Search for a lighter browser

Coz Chrome is a RAM monster

2 min read    20 Sep 2017    

This entry describes using a browser inside a terminal. [GNU/Linux based systems like ubuntu]


I use chrome for browsing, and I absolutely need my extensions to be fully active all the time. However, RAM hogging is an issue Chrome doesn’t manage well. Often, there have been instances when I had to browse the internet for a tiny thing, but opening chrome would spike the RAM, and the session only lasted for 2 minutes max. How can I browse the internet, without bringing in these spikes ?

How about a in-terminal web browser. Enter w3m. I know there are a lot of options - lynx, etc, but w3m made a lot of sense to me. w3m when used in xterm also showed images. I don’t need another thing from this. What all was needed, some time to configure the right colours for xterm, I wanted my browser to have a lighter colour scheme than the usual dark themes for my terminals and editors.


sudo apt-get install w3m w3m-img

Source: howtogeek


You are supposed to write down your config in a file called ~/.XResources.

You can pick some config themes from here: dotshare,

For now, you can use my choice of theme. Just copy paste this in .XResources.

! XTerm config for w3m ! @kaustubhhiware
! euphrasia

xterm*faceName: DejaVu Sans Mono Book
xterm*faceSize: 11

xterm.selectToClipboard: true
! open links on one click
xterm.urlLauncher: w3m
! special
xterm*foreground:   #1c2027
xterm*background:   #cfcfd9
xterm*cursorColor:  #1c2027
! black
xterm*color0:       #192033
xterm*color8:       #666666
! red
xterm*color1:       #a62a3e
xterm*color9:       #f04758
! green
xterm*color2:       #38912b
xterm*color10:      #93c724
! yellow
xterm*color3:       #b27d12
xterm*color11:      #ddb62b
! blue
xterm*color4:       #355c9a
xterm*color12:      #45a3e6
! magenta
xterm*color5:       #7c4f9f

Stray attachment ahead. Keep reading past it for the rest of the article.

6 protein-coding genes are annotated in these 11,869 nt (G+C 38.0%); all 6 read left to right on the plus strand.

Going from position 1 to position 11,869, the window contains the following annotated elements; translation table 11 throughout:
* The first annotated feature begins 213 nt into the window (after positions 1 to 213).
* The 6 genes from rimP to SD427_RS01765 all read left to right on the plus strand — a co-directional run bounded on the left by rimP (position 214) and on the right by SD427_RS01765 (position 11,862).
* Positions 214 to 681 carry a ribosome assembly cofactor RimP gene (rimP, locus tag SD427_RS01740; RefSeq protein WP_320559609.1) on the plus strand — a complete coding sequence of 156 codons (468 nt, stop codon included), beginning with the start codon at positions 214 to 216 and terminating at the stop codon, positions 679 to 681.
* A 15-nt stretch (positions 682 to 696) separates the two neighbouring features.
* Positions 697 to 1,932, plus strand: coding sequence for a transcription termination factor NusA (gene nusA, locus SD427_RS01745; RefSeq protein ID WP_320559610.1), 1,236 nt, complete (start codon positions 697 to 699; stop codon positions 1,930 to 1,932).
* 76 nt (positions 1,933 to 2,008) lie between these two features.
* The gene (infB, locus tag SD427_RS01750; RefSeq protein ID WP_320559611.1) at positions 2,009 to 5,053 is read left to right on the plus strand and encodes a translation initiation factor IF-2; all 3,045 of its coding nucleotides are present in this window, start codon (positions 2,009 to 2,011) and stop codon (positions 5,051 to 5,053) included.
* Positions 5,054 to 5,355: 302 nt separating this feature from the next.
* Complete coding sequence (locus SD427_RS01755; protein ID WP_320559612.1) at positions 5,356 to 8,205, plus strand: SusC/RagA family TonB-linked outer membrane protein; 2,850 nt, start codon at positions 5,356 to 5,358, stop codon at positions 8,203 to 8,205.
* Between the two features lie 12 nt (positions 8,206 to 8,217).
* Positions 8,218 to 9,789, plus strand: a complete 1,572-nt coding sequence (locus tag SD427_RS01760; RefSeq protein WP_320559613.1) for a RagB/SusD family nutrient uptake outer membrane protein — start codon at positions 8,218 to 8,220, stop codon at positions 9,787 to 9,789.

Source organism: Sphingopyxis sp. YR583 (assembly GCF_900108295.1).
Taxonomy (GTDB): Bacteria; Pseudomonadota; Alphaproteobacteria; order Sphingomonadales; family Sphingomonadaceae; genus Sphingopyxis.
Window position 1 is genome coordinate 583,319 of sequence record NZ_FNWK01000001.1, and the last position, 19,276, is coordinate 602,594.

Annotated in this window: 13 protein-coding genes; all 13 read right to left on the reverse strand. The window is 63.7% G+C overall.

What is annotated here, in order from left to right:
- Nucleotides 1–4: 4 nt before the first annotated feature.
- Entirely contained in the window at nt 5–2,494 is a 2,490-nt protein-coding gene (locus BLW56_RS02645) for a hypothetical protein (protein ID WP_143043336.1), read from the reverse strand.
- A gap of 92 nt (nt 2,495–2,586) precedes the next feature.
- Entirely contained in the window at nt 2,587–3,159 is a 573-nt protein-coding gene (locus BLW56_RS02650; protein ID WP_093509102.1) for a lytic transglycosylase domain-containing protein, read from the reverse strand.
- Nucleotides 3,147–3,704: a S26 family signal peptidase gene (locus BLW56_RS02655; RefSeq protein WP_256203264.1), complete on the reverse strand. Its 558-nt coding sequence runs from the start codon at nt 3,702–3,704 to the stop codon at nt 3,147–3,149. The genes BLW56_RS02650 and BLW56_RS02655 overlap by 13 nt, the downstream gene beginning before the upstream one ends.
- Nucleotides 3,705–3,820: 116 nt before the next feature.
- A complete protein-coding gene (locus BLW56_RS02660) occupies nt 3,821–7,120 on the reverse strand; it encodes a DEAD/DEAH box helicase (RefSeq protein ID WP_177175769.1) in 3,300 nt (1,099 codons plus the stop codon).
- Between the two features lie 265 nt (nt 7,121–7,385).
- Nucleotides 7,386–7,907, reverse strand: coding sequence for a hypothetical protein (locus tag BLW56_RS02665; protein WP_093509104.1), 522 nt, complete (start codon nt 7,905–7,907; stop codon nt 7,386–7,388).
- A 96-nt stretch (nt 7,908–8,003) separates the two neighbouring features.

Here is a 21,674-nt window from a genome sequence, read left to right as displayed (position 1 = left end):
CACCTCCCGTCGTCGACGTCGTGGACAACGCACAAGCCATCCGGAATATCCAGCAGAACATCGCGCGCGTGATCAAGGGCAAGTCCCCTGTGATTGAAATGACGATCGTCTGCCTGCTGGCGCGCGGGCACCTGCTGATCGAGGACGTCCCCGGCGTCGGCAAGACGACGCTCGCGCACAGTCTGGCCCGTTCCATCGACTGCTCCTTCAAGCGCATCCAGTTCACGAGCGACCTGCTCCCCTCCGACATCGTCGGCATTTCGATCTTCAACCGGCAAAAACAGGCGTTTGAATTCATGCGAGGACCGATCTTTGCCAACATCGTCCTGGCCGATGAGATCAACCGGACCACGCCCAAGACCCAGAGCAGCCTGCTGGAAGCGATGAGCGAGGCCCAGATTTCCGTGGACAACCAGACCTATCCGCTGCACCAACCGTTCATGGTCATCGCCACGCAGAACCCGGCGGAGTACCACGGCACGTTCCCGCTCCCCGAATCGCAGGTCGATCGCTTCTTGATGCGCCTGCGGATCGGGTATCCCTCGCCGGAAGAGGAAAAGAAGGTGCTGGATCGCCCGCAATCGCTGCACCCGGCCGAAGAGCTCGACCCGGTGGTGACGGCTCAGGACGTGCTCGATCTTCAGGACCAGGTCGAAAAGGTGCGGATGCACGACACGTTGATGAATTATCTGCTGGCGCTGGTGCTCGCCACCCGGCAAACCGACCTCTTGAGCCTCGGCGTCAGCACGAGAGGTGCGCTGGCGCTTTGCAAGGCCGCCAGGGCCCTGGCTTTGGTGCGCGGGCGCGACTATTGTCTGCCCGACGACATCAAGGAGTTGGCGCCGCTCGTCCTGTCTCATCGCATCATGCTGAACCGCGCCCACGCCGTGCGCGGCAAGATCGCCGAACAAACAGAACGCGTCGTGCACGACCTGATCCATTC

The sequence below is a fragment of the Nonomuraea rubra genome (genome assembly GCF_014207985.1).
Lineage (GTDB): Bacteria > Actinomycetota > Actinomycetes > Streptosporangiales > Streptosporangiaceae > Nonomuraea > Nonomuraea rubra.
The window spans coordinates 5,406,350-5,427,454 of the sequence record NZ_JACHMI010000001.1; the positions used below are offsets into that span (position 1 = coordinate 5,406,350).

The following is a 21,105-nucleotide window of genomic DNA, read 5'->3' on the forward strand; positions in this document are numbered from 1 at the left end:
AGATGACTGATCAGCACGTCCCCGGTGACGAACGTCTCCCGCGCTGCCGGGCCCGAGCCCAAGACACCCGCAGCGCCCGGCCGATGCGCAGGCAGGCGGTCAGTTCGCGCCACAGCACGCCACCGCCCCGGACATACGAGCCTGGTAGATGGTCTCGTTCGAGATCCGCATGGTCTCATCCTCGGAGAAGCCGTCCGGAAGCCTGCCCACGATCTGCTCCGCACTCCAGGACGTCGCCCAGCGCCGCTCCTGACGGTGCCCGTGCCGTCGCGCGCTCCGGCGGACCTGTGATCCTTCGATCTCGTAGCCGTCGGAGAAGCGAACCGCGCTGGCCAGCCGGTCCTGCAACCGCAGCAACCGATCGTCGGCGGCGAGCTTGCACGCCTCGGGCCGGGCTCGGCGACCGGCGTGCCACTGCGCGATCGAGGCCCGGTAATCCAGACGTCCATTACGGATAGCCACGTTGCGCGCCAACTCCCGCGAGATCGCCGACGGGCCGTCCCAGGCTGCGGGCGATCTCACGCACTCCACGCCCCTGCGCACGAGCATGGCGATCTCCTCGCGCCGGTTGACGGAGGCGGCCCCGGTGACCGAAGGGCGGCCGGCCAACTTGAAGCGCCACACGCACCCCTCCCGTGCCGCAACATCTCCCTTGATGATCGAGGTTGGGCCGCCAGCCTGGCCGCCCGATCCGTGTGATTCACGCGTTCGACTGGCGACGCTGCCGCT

xterm*color13:      #c953ef
! cyan
xterm*color6:       #258f8f
xterm*color14:      #60c6c8
! white
xterm*color7:       #77858c
xterm*color15:      #c0c0c0


You can find my .XResources file here: kaustubhhiware/dotfiles. Once you’ve edited your .XResources file, you need to activate it every time using: xrdb ~/.XResources

Now, what remained was invoking this light-web browser with mere clicks. Now, I have been using xfce as my Desktop environment, because of the freedom it offers me, so just head over to Keyboard Shortcuts, and add this shortcut.

xterm -maximized-e w3m ''

Let’s break it down, shall we?

xterm calls the application, -maximized is pretty self-explanatory,-e is used to run the command within xterm.

Now, we call upon our beloved w3m and mention which search engine to use. Google, I choose you!

Win + W points to the default browser, so the new shortcut assigned was Win + Shift + W.

Result ?

Screenshots here.


  • Exitting w3m is simple as pressing a q when no text field is active.
  • Going back one page: Shift + B
  • New tab: Shift + T
  • Change url: Shift + U
  • Shifting tabs: { & }
  • More can be found in the manual.


“I loved w3m <3, but it doesn’t show the images properly.” Yeah buddy, that’s gonna happen. It doesn’t show all the pages properly, most websites look like the source code with missing css files, including imdb. But that’s not what w3m is for. It’s for fast browing through the terminal. Does it get the job done ? Yes. Then that is all I’m concerned about.

Not what you were hoping for? See this stackoverflow answer for more options.

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